The aptly titled "Paris 91," nostalgically looks back at romantic memories of... well, you guessed it, Paris back in the year 1991! The lyrics, all in French, alude to how the city and the world itself have changed since then: "President Mitterend had different terrorists. The internet and PDA were actually futuristic" (translation from French). The intro of Roland's "guitar sitar" lead, punctuated by an uncorking champagne bottle and Kerry's short, breathy phrases on verse and chorus, all contribute to the already appealing tune's "je ne sais quois."

Kerry truly shines in the sultry, jazzy ode to a deceitful lover, "Mi Querido Engañador" (My Dear Deceiver), which features Christian on upright bass. Kerry's soaring choruses help tell a story of anguish while Roland's barely audible responses add subtle hints of dark humor to the love song.

"Otra Vez" ("One More Time," like the earlier track "Prima," is a danceable number with an engaging male-female dialogue, but this time with a more generic romantic theme and philosphically-minded verses:

"Water and fire are the work of God.

What about the laughter and the pain?

We need the nightfall to take a break from the sun.

Feeling the cold, we start missing the heat.

I miss the laughter that together we created.

I never asked to take a break from your love."

(Translated from Spanish lyrics)

The choruses shout with passionate desperation and sincerity:

"I want to see you once again, kiss you once again,
Love you once again, my love.

I want to have you once again, until I lose you once again.

So you'll forgive me yet again, my love."

(Translated from Spanish lyrics)

The finale finds an interesting two sets of creatively rearranged choruses.

On "Regreso al Mar" (I'll Return to the Sea) the listener is treated to what is often expected in a good, modern pop ballad: an appealing melody with romantic lyrics and an electric guitar solo that doesn't go over the top. But "Regreso" also serves as a prequel to "Hombre del Mar," the final track on the earlier CD (Todavia nos Queremos).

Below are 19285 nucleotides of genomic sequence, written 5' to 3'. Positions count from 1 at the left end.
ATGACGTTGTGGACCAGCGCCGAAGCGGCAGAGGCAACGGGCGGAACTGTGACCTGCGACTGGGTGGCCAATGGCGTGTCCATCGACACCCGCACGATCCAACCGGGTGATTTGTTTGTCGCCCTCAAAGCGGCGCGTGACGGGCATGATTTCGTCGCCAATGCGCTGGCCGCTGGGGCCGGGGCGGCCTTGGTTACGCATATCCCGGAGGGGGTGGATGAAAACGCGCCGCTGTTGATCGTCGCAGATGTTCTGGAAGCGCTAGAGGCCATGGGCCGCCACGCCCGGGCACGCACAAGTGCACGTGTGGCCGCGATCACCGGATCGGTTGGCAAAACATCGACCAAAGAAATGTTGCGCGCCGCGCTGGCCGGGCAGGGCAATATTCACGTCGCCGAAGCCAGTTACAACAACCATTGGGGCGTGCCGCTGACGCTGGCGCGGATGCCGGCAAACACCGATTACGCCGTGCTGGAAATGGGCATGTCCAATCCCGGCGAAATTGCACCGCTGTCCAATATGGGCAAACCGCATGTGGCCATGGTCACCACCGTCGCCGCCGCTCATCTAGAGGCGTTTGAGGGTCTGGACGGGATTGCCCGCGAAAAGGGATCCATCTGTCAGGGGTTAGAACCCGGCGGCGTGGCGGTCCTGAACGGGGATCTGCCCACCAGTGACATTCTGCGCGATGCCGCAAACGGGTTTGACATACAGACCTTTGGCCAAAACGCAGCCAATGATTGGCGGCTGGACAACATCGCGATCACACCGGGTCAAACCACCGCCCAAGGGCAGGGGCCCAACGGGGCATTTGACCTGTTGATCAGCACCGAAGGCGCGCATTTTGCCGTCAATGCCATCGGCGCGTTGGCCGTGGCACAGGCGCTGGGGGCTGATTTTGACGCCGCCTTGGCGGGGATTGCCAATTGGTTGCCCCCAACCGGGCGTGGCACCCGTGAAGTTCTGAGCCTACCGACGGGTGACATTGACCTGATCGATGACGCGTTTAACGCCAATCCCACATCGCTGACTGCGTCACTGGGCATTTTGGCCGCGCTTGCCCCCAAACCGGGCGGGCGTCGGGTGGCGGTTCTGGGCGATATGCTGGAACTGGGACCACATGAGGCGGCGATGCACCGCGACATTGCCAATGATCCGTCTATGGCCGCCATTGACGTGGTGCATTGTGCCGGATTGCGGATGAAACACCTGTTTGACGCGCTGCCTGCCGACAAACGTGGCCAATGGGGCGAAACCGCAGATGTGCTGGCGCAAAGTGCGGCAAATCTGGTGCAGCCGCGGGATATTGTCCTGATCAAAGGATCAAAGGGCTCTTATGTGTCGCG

The "Hombre del Mar" saga continues from the female perspective on the soothing "Nuestra Bela" (Our Candle). Willard takes a break from drumming duties and mans the egg shaker, while Roland's vocals are silenced until two tracks later. Violins take a prominent role on this forboding track.

Stefan Zabo made his lead vocal debut on "Le Diable..." (The Devil...) and nailed it on the first take! He also nailed the appropriately eerie affectations on this dark, French song which is the least produced of all the tracks.

The lively "Circulo" (Circle) is perhaps the most positive Ruby tune to date and finds Roland back on lead vocals, singing verses that once again prompt a female response.

The bridge is a dizzying yin and yang yo-yo view of the world:

"Life is just a circle of failures and successes,

Comedies and tragedies, Blessings and the mothers-in-law,

Miracles against science constantly in motion,

That's why I get dizzy but at the center of my orbit,

is Always you!"

(Translated from Spanish lyrics)

The chorus teeters on poignant innocence"

"Will you forgive that I might be capable of being mortal

Wherever you go you'll find me; just shine your light!"

(Translated from Spanish lyrics)

"Durandal a Roncevaux" ("Le Chanson de Roland's" titular hero with his sword at the battle of Roncevaux)takes on an ambitious subject (the thoughts of the dying medieval knight addressing his beloved and symbolic sword on the final battlefield) with universal references to man's mortality and the hope of salvation. Gilad took on the challenge of recreating medieval sword fights. The audience applause dubbed over the sounds of modern artillery add further food for thought.